This is interesting – President Bush signed the first law making the release of National Institute of Health research publicly available. This also marks the first time such a law has been passed for any publicly funded scientific research:
The provision directs the NIH to change its existing Public Access Policy, implemented as a voluntary measure in 2005, so that participation is required for agency-funded investigators. Researchers will now be required to deposit electronic copies of their peer-reviewed manuscripts into the National Library of Medicine’s online archive, PubMed Central. Full texts of the articles will be publicly available and searchable online in PubMed Central no later than 12 months after publication in a journal.
This implies only published manuscripts will become publicly available, not unpublished data. I’ve often thought how I’d feel if I was required to hand over the contents of my lab book (or lack thereof).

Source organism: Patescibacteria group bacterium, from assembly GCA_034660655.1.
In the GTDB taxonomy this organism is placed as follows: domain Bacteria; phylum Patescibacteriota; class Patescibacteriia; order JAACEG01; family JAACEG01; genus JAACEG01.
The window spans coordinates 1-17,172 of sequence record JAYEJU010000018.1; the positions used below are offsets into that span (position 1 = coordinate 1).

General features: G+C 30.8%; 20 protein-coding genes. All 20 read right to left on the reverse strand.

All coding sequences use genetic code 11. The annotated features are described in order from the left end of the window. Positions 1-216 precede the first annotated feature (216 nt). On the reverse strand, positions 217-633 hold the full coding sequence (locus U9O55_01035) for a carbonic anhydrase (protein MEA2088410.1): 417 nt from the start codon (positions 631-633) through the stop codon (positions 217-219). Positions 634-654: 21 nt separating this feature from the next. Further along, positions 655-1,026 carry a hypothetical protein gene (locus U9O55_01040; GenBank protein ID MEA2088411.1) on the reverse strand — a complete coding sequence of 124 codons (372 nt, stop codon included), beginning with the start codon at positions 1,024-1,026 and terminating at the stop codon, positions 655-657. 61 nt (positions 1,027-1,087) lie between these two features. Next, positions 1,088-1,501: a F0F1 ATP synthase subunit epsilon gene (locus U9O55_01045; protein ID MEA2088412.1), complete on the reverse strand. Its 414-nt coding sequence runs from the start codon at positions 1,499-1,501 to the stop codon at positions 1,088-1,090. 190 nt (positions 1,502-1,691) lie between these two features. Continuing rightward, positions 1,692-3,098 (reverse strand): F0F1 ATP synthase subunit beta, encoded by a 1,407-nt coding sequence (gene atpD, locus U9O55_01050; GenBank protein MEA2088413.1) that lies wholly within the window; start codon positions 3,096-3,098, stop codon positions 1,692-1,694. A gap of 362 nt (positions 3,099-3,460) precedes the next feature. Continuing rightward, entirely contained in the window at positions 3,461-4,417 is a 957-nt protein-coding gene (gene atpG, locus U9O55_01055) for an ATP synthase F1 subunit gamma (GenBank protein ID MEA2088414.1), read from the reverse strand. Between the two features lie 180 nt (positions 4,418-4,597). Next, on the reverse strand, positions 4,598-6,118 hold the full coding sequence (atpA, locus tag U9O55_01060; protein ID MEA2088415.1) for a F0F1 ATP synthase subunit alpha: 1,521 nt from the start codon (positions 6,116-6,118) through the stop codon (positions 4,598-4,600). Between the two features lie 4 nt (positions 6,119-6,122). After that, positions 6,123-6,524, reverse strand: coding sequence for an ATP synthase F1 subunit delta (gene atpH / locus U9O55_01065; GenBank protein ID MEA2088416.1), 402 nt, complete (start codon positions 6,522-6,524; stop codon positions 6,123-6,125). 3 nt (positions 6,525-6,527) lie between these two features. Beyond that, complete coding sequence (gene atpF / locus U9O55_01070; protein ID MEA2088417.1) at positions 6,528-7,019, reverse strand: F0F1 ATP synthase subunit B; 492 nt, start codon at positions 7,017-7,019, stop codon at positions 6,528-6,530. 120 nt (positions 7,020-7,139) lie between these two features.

I write in short form, and often make reference to my data on my laptop (although I’ve increasingly made an effort to print the graphs/tables/etc. and tape them in with my relevant experiments). They wouldn’t be very useful to anyone but myself – but that’s how I’ve always conceived lab books: a reminder, a way of answering, “Did I add 1mM of 10mM of that reagent?” or, “What part of Doe. et al.’s method did I change and why?” or, “What did I already try, and why didn’t it work?” It isn’t textbook style material – but its very useful to me.
I’m very curious what famous scientists notebooks might look like. Here is Albert Einstein’s “Zurich Notebook”, and here is a notebook of Madame Curie, and pages written by Albert Michelson (measured the speed of light).
Does anyone anyone know of a project that is collecting the notebooks of famous scientists? Do the university that the scientists held tenure at typically keep them, or do they go to national depositories?